A lifetime martial artist, Soke Thomas Gettling began training in 1964 under Sensei Robert Saunders, a formidable Judoka and Vietnam War veteran. Although Tom was a child at that time, Sensei Saunders did not believe there was much difference between old and young or male and female on the floor. For this reason, Soke believes that acting as an uke who was never given any quarter shaped the kind of martial artist he became.
Soke Gettling came up in what many think of as the Golden Age of martial arts in the 1970’s, and he was able to study under and train with many great teachers, such as Jason Lau, Teddy Wilson and Thomas Agero. This was made possible by Sydney Filson, with whom Thomas Gettling studied extensively in the early years. Sensei Filson used him in her book, How to Protect Yourself and Survive. With so many diverse influences, Thomas Gettling became eclectic in both his training and in his thinking of what an ideal martial artist should be. Soke Gettling became involved in the tournament circuit and won hundreds of tournaments on the east coast, including the Empire State Games, the Northeast Championship, the Yin Yee Cup, the Somerville Karate Championships, and the Turtull Gold Cup. A triple threat in fighting, weapons and forms, he was selected to fight against the Budweiser National Team,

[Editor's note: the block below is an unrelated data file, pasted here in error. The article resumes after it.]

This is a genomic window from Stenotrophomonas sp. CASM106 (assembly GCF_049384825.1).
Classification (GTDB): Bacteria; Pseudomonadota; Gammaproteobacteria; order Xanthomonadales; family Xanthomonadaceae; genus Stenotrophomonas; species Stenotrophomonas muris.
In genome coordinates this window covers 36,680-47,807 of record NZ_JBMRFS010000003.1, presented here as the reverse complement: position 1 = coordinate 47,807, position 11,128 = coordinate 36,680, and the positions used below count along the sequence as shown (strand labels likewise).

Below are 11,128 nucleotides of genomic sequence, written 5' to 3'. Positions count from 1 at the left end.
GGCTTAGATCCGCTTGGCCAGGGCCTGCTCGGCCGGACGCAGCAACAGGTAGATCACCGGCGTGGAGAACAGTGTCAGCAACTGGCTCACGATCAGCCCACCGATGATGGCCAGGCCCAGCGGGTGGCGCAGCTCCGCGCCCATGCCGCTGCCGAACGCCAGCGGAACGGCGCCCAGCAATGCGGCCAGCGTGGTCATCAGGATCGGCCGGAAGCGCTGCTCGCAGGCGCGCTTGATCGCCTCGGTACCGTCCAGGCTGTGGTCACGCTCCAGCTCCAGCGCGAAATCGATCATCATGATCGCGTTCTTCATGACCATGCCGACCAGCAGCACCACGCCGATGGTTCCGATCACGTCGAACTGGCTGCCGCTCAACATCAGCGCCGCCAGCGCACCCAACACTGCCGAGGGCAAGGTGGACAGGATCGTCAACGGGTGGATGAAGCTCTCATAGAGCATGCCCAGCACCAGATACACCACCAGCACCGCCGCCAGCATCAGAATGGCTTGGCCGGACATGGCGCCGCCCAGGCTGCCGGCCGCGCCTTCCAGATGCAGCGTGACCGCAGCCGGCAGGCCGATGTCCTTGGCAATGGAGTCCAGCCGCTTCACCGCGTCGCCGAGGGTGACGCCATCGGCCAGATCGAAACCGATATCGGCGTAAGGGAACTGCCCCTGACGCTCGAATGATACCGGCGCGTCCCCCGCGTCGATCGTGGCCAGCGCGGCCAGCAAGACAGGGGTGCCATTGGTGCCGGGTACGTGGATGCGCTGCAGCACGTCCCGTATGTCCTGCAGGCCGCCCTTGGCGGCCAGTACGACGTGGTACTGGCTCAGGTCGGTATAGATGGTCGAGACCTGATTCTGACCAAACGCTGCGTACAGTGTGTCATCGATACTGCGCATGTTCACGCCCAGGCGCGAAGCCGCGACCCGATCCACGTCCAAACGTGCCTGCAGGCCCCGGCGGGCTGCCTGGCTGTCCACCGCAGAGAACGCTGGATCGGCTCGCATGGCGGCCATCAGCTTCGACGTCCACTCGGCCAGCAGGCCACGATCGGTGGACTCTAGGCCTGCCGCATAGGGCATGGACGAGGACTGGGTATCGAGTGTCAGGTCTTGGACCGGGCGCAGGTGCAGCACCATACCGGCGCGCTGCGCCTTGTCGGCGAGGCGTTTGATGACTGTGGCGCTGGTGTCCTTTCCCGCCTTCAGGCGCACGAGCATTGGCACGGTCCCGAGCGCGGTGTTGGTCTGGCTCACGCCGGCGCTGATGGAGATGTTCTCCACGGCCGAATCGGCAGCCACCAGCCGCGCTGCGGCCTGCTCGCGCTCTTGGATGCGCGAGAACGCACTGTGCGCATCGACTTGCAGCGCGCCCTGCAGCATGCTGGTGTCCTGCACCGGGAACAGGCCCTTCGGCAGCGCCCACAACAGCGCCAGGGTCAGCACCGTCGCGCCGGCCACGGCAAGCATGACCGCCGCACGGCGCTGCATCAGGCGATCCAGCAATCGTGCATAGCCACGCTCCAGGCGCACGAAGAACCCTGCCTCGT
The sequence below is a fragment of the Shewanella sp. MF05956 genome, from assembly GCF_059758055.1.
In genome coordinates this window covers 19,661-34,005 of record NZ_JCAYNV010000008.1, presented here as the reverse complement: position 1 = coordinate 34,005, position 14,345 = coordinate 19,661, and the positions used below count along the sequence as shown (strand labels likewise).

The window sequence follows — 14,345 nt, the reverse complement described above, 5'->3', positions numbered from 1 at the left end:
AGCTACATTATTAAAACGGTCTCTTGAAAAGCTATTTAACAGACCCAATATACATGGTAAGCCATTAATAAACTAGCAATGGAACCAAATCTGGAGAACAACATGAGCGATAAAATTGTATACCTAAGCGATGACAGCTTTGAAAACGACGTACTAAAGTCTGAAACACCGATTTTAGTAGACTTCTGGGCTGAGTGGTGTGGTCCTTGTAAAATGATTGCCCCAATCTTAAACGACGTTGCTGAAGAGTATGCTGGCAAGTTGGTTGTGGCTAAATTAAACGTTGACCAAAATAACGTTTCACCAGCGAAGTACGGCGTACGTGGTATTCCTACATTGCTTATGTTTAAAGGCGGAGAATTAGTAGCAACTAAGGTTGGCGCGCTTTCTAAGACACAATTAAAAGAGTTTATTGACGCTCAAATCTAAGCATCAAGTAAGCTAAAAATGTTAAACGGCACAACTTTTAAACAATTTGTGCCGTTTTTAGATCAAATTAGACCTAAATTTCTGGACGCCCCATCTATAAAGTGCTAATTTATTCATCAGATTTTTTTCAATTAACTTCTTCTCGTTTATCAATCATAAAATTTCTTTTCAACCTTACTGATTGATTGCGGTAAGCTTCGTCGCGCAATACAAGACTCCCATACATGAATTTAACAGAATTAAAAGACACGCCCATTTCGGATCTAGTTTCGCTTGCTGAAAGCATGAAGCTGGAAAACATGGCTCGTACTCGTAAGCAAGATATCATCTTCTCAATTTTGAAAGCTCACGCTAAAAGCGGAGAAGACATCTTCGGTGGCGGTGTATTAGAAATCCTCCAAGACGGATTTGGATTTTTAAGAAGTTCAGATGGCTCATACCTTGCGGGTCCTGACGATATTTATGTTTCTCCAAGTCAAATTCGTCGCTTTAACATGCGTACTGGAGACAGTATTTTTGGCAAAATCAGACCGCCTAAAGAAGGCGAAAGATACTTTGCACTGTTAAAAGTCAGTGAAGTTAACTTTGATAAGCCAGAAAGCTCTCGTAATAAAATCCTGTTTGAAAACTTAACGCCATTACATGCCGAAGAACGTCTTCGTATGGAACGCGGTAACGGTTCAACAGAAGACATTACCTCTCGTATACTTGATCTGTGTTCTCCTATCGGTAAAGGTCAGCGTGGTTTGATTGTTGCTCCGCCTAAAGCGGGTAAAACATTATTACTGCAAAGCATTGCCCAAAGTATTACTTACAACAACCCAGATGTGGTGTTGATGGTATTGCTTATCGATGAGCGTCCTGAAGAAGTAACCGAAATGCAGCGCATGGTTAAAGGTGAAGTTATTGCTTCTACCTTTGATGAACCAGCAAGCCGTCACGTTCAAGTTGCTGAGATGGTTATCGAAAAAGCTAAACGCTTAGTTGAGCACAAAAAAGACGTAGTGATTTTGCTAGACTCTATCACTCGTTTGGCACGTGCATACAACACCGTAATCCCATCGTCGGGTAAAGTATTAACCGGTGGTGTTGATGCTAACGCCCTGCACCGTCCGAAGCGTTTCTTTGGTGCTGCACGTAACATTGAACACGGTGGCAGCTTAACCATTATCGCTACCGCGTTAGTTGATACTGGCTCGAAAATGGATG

the John Davis All Stars, and the John Paul Mitchell Team. His tournament success brought him to the attention of Soke Adolfo Ennever and O’sensei Ronald Duncan, who recruited him to join the American Federation of Martial Arts. This organization encouraged eclectic training, and included systems and styles as diverse as Kung Fu, Jujitsu, Kempo, Tae Kwon Do and Ninjitsu. Instructors shared their arts every weekend for hours, and Thomas Gettling was again a student of such masters as Jujitsu instructors James Gordon, Joe Miller and Harris Warren, karate instructors Vicente Cruz and Adolfo Ennever and the father or American Ninjitsu Ronald Duncan. He quickly rose through the ranks and received national recognition in Soldier of Fortune magazine with O’sensei Duncan and Karate Illustrated, which stated that Gettling, after defeating Toyataro Miyazaki, had the ability to make the nunchakus fly. Soke Tom has always been grateful to all of his teachers and mentors, and honors them by never forgetting where he came from and the seeds these masters have planted in his life. Closing in th on his 40 year as a teacher, Soke Gettling has taught martial arts around the world. Beginning his career at the Bridgehampton Child Care Center, he was hired to teach underprivileged children; but true to those who gave to him so freely, he wound up spending his paychecks on uniforms for the children, and paying their entrance fees to competitions. His students were notorious in the tri-state area as a rough and tumble throwback school whose focus was on kumite—not just winning, but letting you know you had been in a fight! This led to Soke Gettling opening three more schools and teaching seminars at other dojos and martial organizations, and the military. Soke subsidized his teaching income by acting as a bodyguard to such celebrities as Madonna, James Brown, Tina Turner, The Sunshine Band, and the soccer star Pele when he was security chief at the legendary club Bay Street. All of these experiences shaped him as a martial artist and teacher. As a body guard and former police officer, he whittled away